Several thousand people staged an international rally in Warsaw on Saturday in support of gays in Poland who complain of prejudice, hostility and violence in the overwhelmingly Catholic country.
Marchers carry a giant multicolor flag during the parade in Moscow
A police spokesman said around 2,000 people set off on the
"Equality Parade" gay rights march through the centre of the Polish capital. The rally, officially banned for the last two years though thousands defied the 2005 prohibition, was given the go-ahead this year by Warsaw officials.
Organizers of the rally said earlier they expected politicians from Germany, France, the Netherlands and Sweden to take part. Claudia Roth, head of Germany's Green Party, marched at the front of the demonstrators alongside leading Polish homosexual rights activists.
Claudia Roth, head of Germany's Green party, in Poland
Around 2,000 officers were deployed to survey the parade and march alongside demonstrators in an attempt to prevent attacks by far right groups, the police spokesman added.
A group of around 100 skinheads threw eggs at the marchers but were prevented from approaching them by police.
Climate of fear and hatred
Gay rights organization say homosexuals in Poland live in a
climate of hatred and fear that has grown worse since the far-right League of Polish Families (LPR) entered Poland's governing coalition last month.
"We are afraid. The situation is becoming dangerous," said
Robert Biedron, an official from the Campaign Against Homophobia in Poland.
Kazimierz Marcinkiewicz, prime of the heavily Catholic country of Poland, has likened homosexuality to a disease whose spread must be stopped.
He contends "homosexuality is not natural. What is natural is
the family, and the state is obliged to protect the family."
Biedron insists what he calls the "atmosphere of hate" in which
Polish gays live has grown worse since the LPR joined Poland's
coalition government last month.
"It reminds me of Germany in the 1920s", said Tomasz Baczkowski, president of the Equality Foundation which is organizing Saturday's "Equality Parade".
In 1928, before it rose to power in Germany, the National Socialist party, or Nazis, castigated homosexuals as a threat to German survival.
Increasing intolerance in Poland
Protests during Kaczynski's speech in Berlin
During a state visit to Germany in March, Polish President Lech
Kaczynski -- who as Warsaw mayor banned the 2004 and 2005 gay pride rallies -- shot back at a group of gay rights activists who were heckling him.
"I do not plan to persecute homosexuals or to hinder their
careers. But there is no reason to encourage it because it would
mean that mankind would slowly die out," he said.
Similar remarks from politicians abound in Poland and elsewhere in the old Eastern bloc.
On Friday, the head of a teacher training school in Poland was sacked for publishing a brochure that the Education Ministry -- led by LPR leader Roman Giertych -- denounced as "encouraging contact with homosexual organizations."
LPR deputy Wojciech Wierzejski was recently quoted by the Warsaw-based Zycie Warszawy daily as saying of Saturday's rally: "If perverts take to demonstrating, they should be hit with sticks... If they're given a few blows with a stick, they won't come back. A gay is a coward by definition."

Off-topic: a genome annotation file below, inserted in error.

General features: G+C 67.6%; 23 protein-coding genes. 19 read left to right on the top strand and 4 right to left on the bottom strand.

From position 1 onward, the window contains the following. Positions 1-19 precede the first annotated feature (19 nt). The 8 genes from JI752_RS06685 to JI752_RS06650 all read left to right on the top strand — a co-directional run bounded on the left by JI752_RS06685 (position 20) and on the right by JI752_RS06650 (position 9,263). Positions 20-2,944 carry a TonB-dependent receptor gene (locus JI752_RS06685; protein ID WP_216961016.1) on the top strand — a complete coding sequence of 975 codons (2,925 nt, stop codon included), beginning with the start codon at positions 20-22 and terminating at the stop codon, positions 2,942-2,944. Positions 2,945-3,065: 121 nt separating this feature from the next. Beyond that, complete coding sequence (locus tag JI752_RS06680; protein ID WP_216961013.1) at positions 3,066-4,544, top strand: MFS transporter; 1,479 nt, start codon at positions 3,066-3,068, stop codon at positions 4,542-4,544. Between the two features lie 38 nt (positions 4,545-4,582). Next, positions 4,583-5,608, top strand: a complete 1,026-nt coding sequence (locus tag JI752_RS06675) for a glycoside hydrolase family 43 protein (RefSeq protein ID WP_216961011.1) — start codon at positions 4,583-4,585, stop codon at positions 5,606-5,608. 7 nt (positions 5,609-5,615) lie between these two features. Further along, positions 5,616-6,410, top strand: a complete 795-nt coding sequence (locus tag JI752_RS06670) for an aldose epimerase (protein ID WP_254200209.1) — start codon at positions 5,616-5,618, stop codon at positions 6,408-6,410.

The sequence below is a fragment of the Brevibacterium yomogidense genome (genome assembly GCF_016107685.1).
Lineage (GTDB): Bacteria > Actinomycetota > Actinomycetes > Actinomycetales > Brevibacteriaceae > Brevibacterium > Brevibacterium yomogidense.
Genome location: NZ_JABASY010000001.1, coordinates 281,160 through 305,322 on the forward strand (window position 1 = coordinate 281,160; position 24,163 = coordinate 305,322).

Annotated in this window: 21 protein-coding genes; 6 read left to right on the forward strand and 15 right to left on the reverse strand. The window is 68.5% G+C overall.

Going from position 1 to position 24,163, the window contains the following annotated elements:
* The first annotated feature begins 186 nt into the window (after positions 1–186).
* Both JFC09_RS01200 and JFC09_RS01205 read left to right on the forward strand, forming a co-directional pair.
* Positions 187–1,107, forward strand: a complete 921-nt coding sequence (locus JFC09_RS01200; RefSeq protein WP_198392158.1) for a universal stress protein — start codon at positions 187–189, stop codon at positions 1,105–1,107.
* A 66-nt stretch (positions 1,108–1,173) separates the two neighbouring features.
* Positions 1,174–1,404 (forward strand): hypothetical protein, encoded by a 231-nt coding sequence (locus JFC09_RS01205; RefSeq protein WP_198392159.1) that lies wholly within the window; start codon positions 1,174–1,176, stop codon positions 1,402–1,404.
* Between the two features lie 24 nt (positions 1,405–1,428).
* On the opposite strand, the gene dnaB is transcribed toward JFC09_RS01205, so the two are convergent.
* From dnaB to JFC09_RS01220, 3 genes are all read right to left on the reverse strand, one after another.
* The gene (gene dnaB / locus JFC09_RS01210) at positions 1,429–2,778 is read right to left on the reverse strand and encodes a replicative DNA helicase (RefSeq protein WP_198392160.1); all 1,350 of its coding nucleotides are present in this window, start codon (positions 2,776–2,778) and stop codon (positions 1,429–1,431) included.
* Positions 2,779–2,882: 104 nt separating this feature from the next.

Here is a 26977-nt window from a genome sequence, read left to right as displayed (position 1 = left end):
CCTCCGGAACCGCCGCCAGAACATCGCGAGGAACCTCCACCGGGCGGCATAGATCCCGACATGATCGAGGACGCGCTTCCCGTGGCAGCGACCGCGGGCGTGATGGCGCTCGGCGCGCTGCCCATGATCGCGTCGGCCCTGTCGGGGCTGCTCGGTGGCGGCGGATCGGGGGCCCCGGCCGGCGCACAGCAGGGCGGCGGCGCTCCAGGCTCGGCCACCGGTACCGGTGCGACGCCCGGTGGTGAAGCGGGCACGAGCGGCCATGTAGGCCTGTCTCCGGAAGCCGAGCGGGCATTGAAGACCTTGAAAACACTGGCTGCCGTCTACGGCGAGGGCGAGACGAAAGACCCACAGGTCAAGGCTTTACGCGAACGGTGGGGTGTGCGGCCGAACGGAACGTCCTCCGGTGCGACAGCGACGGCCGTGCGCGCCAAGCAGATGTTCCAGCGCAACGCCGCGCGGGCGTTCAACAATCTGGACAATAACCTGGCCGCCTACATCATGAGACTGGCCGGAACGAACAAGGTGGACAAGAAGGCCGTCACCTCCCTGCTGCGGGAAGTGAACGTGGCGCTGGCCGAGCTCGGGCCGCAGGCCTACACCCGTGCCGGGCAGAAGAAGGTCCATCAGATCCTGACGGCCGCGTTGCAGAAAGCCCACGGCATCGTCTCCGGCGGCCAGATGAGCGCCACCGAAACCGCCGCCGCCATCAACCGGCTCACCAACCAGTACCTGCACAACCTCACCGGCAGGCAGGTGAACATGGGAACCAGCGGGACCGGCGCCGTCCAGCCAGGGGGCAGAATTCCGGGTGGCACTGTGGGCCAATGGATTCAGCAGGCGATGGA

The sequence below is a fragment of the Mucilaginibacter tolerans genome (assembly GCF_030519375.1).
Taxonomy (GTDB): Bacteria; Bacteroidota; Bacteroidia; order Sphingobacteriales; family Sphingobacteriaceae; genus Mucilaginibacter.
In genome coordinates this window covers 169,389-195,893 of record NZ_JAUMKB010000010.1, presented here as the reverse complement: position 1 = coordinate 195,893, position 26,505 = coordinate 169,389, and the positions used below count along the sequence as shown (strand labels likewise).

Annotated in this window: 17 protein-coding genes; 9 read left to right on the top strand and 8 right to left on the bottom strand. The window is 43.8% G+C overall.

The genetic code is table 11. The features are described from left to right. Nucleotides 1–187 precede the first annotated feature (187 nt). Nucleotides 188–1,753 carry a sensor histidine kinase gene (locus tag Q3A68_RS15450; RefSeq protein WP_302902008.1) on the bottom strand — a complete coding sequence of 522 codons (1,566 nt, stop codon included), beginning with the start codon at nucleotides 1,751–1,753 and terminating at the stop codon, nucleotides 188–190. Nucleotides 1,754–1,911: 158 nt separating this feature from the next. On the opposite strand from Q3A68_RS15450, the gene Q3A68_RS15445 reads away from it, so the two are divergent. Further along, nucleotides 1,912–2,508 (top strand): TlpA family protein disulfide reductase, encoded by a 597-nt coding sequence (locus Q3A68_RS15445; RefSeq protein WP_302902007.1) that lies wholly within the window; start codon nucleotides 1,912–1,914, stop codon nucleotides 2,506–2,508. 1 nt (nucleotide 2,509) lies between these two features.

Wierzejski has denied making the comments.
When gay rights supporters in Poznan defied a ban by the city's conservative authorities to stage a "march for tolerance", they were pelted with eggs by far-right activists and denounced by the Catholic church as going "against natural law".
Crackdown on gay parade in Moscow
Many of formerly communist eastern Europe's anti-gay groups find support for their position in the church, which has regained a strong foothold in society since the demise of communism in the early 1990s.
Last week, ahead of a gay rights march in the Romanian capital, Bucharest, the powerful Orthodox Church and conservative groups slammed homosexuality as immoral and abnormal.
German politician Volker Beck who was injured during the Moscow gay rights parade
In Russia, a small group of gay activists who defied a ban on a
rally in Moscow last month were met by violent counter-protesters. The ensuing scuffles also injured a prominent German politician.
The Moscow gay parade had been banned by the city's mayor, saying homosexuals had no inherent right to promote their "immoral" sexual "deviations".
Repression of gays in Latvia
In the Baltic state of Latvia, a Soviet republic until 1991 and now a member of the EU, a court on Thursday rejected a claim by openly gay Lutheran Reverend Maris Sants that he was not given a job as religious history teacher because of his sexual orientation.
The Latvian Evangelical Lutheran Church, the largest in the Baltic state, excommunicated Sants in 2002 after he admitted his homosexuality.
"The democratization process in Latvia has allowed lesbians and gays to establish organizations and... bars, clubs, stores, libraries, etc. Ufortunately, however, our society has not reached a high level of tolerance, which clearly is a consequence of 50 years of totalitarianism," the International Lesbian and Gay Association (ILGA) has said.
Life isn't easy for homosexuals in many eastern European countries
In December, the Latvian parliament voted to bar same-sex marriages. And in August last year, Latvian Catholic Cardinal Janis Pujats slammed the first-ever gay parade in the capital, Riga.
"In Soviet times we faced atheism, which oppressed religion; now we have an era of sexual atheism," Pujats said in a homily to mark the feast of the Assumption.
Last year's gay parade in Riga attracted only 50 participants,
who were vastly outnumbered by several thousand mostly unsympathetic onlookers and a few violent counter-demonstrators.
"In other countries (gay) pride parades are a festivity, but here one should be afraid of abuse," said Juris Lavrikovs.